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EPA/UNU unveil e-waste accord

Germany / United States – The US Environmental Protection Agency (EPA) has reached an agreement with the United Nations University (UNU) to help tackle the issue of waste electronics.
A five-year, US$ 2.5 million grant has been earmarked for UNU’s Institute for Sustainability and Peace (UNU-ISP) to help authorities track shipments of North American e-waste and to provide support to nations in both Africa and Asia coping with e-waste imports.

The EPA will collaborate on ways to improve the production, recycling and final disposal of electronic products with members of the UNU-led StEP (Solving the E-Waste Problem) initiative, which is based in Bonn, Germany. Public and private sector members include the Secretariat of the Basel Convention on the Control of Transboundary Movements of Hazardous Wastes and their Disposal, as well as non-governmental organisations.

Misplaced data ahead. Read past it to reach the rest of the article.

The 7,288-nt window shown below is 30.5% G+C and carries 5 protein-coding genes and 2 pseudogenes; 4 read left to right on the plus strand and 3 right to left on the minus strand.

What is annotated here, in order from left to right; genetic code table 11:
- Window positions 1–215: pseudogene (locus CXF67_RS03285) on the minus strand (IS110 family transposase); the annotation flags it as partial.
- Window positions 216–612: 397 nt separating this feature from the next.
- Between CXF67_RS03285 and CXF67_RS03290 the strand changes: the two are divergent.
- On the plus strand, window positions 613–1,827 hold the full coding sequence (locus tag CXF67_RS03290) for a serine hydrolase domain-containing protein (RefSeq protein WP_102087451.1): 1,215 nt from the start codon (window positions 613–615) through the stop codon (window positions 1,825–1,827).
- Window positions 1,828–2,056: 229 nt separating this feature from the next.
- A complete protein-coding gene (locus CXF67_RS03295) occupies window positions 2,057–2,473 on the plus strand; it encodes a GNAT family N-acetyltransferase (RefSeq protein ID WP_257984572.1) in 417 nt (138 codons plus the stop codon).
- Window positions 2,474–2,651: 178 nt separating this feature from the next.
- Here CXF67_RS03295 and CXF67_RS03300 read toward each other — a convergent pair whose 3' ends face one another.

Objectives of the EPA’s agreement with the UNU include: characterisation of the nature of the flows of used electronics, including routes by which used electronics are leaving the USA and an assessment of methodologies that may be used to quantify the amounts;


harmonisation of international efforts, including research, tracking, data collection, analysis and information sharing; science-based pilot and demonstration projects for e-waste refurbishment and disposal; fostering international co-operation to ensure highest recycling efficiency and appropriate treatment of critical components in e-waste processed in both developing countries and economies in transition.


Initial plans call for collaboration with port officials in West Africa and Asia to support the objectives of characterising flows of used electronics and harmonising international information.


Kazuhiko Takeuchi, Vice Rector of the UNU, comments: ‘In learning to manage e-waste, we need to reflect many interconnected socio-economic and environmental factors, such as the impact of today’s economic crisis and digital divide issues, and to promote closed-loop, resource-circular societies. These co-operation development activities … will help developing countries find their own way to globally sound e-waste management.’

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